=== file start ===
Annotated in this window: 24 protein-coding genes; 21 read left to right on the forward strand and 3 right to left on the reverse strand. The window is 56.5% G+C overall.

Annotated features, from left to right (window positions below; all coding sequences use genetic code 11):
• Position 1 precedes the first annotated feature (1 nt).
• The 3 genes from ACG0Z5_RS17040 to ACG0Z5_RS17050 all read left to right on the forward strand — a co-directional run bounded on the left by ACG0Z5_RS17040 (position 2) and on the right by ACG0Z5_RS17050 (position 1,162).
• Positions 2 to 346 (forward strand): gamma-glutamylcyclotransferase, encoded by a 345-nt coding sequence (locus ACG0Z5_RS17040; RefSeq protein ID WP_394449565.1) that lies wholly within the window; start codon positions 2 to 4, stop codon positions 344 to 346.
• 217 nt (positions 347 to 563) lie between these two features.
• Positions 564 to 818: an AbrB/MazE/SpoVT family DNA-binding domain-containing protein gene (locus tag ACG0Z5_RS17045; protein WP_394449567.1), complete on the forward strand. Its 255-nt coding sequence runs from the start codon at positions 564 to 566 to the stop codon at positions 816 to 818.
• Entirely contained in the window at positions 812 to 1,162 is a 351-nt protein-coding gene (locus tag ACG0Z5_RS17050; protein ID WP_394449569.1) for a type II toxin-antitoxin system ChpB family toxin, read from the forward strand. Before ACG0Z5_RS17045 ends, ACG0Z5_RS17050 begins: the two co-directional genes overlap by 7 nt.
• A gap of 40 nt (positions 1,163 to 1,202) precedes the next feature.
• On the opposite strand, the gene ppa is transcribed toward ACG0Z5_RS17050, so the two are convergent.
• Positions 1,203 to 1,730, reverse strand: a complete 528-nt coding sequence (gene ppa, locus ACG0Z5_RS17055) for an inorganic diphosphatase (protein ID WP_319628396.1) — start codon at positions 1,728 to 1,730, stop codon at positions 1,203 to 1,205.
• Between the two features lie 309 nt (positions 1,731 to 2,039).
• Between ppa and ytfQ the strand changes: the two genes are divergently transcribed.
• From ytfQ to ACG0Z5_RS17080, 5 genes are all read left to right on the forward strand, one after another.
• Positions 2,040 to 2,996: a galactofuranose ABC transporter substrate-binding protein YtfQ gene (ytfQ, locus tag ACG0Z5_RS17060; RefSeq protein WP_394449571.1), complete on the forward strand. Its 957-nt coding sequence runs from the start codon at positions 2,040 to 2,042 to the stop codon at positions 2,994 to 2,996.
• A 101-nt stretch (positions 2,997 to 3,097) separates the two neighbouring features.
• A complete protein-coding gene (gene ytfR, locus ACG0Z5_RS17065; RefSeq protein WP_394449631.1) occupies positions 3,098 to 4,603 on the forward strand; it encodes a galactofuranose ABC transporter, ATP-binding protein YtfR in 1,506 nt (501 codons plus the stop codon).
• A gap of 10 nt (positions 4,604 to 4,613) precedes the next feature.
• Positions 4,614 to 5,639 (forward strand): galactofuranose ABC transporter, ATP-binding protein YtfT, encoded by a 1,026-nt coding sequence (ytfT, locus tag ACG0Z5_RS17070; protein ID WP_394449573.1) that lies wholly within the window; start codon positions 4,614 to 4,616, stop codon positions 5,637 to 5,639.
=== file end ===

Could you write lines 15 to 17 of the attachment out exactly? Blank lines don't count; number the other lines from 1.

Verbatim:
• Positions 2,040 to 2,996: a galactofuranose ABC transporter substrate-binding protein YtfQ gene (ytfQ, locus tag ACG0Z5_RS17060; RefSeq protein WP_394449571.1), complete on the forward strand. Its 957-nt coding sequence runs from the start codon at positions 2,040 to 2,042 to the stop codon at positions 2,994 to 2,996.
• A 101-nt stretch (positions 2,997 to 3,097) separates the two neighbouring features.
• A complete protein-coding gene (gene ytfR, locus ACG0Z5_RS17065; RefSeq protein WP_394449631.1) occupies positions 3,098 to 4,603 on the forward strand; it encodes a galactofuranose ABC transporter, ATP-binding protein YtfR in 1,506 nt (501 codons plus the stop codon).